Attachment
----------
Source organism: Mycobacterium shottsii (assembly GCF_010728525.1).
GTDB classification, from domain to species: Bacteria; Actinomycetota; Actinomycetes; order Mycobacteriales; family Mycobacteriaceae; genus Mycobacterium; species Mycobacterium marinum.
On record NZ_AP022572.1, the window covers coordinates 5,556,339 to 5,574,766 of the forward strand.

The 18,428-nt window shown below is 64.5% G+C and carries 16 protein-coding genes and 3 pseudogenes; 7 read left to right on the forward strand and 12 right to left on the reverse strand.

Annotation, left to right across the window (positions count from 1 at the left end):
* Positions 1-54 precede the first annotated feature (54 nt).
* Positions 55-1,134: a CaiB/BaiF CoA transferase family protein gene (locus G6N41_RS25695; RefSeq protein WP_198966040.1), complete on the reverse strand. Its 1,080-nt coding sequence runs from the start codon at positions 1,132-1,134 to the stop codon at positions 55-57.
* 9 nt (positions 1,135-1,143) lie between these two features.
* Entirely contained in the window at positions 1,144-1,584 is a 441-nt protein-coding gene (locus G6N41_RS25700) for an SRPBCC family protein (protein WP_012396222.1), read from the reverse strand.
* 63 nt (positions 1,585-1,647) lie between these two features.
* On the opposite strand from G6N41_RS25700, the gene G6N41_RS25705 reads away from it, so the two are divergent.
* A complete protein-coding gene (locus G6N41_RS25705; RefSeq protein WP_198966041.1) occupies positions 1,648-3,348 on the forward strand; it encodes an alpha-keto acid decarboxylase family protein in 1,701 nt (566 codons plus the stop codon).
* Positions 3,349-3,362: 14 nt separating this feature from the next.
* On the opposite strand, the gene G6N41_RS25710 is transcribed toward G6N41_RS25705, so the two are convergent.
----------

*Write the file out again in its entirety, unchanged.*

Source organism: Mycobacterium shottsii (assembly GCF_010728525.1).
GTDB classification, from domain to species: Bacteria; Actinomycetota; Actinomycetes; order Mycobacteriales; family Mycobacteriaceae; genus Mycobacterium; species Mycobacterium marinum.
On record NZ_AP022572.1, the window covers coordinates 5,556,339 to 5,574,766 of the forward strand.

The 18,428-nt window shown below is 64.5% G+C and carries 16 protein-coding genes and 3 pseudogenes; 7 read left to right on the forward strand and 12 right to left on the reverse strand.

Annotation, left to right across the window (positions count from 1 at the left end):
* Positions 1-54 precede the first annotated feature (54 nt).
* Positions 55-1,134: a CaiB/BaiF CoA transferase family protein gene (locus G6N41_RS25695; RefSeq protein WP_198966040.1), complete on the reverse strand. Its 1,080-nt coding sequence runs from the start codon at positions 1,132-1,134 to the stop codon at positions 55-57.
* 9 nt (positions 1,135-1,143) lie between these two features.
* Entirely contained in the window at positions 1,144-1,584 is a 441-nt protein-coding gene (locus G6N41_RS25700) for an SRPBCC family protein (protein WP_012396222.1), read from the reverse strand.
* 63 nt (positions 1,585-1,647) lie between these two features.
* On the opposite strand from G6N41_RS25700, the gene G6N41_RS25705 reads away from it, so the two are divergent.
* A complete protein-coding gene (locus G6N41_RS25705; RefSeq protein WP_198966041.1) occupies positions 1,648-3,348 on the forward strand; it encodes an alpha-keto acid decarboxylase family protein in 1,701 nt (566 codons plus the stop codon).
* Positions 3,349-3,362: 14 nt separating this feature from the next.
* On the opposite strand, the gene G6N41_RS25710 is transcribed toward G6N41_RS25705, so the two are convergent.